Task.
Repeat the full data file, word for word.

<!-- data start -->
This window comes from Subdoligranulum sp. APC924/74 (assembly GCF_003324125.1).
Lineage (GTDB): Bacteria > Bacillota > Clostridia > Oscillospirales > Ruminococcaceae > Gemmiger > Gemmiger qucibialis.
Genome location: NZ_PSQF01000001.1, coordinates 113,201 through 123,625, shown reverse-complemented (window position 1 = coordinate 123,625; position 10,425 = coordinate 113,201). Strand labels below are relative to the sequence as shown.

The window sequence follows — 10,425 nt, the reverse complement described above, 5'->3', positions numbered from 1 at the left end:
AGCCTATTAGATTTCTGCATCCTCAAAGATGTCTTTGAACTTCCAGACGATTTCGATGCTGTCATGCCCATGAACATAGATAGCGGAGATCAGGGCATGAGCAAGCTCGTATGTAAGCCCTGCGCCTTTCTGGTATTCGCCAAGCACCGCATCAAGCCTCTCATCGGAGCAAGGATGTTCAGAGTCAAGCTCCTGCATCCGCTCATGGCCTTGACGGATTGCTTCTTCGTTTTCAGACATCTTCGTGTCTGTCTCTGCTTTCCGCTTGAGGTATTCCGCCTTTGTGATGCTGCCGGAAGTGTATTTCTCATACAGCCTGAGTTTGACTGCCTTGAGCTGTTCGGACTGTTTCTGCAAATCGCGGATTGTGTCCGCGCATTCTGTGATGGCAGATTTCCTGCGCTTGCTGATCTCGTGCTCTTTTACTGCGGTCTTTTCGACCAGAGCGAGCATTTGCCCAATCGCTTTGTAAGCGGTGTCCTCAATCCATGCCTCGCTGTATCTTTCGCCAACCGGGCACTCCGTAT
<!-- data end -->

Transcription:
This window comes from Subdoligranulum sp. APC924/74 (assembly GCF_003324125.1).
Lineage (GTDB): Bacteria > Bacillota > Clostridia > Oscillospirales > Ruminococcaceae > Gemmiger > Gemmiger qucibialis.
Genome location: NZ_PSQF01000001.1, coordinates 113,201 through 123,625, shown reverse-complemented (window position 1 = coordinate 123,625; position 10,425 = coordinate 113,201). Strand labels below are relative to the sequence as shown.

The window sequence follows — 10,425 nt, the reverse complement described above, 5'->3', positions numbered from 1 at the left end:
AGCCTATTAGATTTCTGCATCCTCAAAGATGTCTTTGAACTTCCAGACGATTTCGATGCTGTCATGCCCATGAACATAGATAGCGGAGATCAGGGCATGAGCAAGCTCGTATGTAAGCCCTGCGCCTTTCTGGTATTCGCCAAGCACCGCATCAAGCCTCTCATCGGAGCAAGGATGTTCAGAGTCAAGCTCCTGCATCCGCTCATGGCCTTGACGGATTGCTTCTTCGTTTTCAGACATCTTCGTGTCTGTCTCTGCTTTCCGCTTGAGGTATTCCGCCTTTGTGATGCTGCCGGAAGTGTATTTCTCATACAGCCTGAGTTTGACTGCCTTGAGCTGTTCGGACTGTTTCTGCAAATCGCGGATTGTGTCCGCGCATTCTGTGATGGCAGATTTCCTGCGCTTGCTGATCTCGTGCTCTTTTACTGCGGTCTTTTCGACCAGAGCGAGCATTTGCCCAATCGCTTTGTAAGCGGTGTCCTCAATCCATGCCTCGCTGTATCTTTCGCCAACCGGGCACTCCGTAT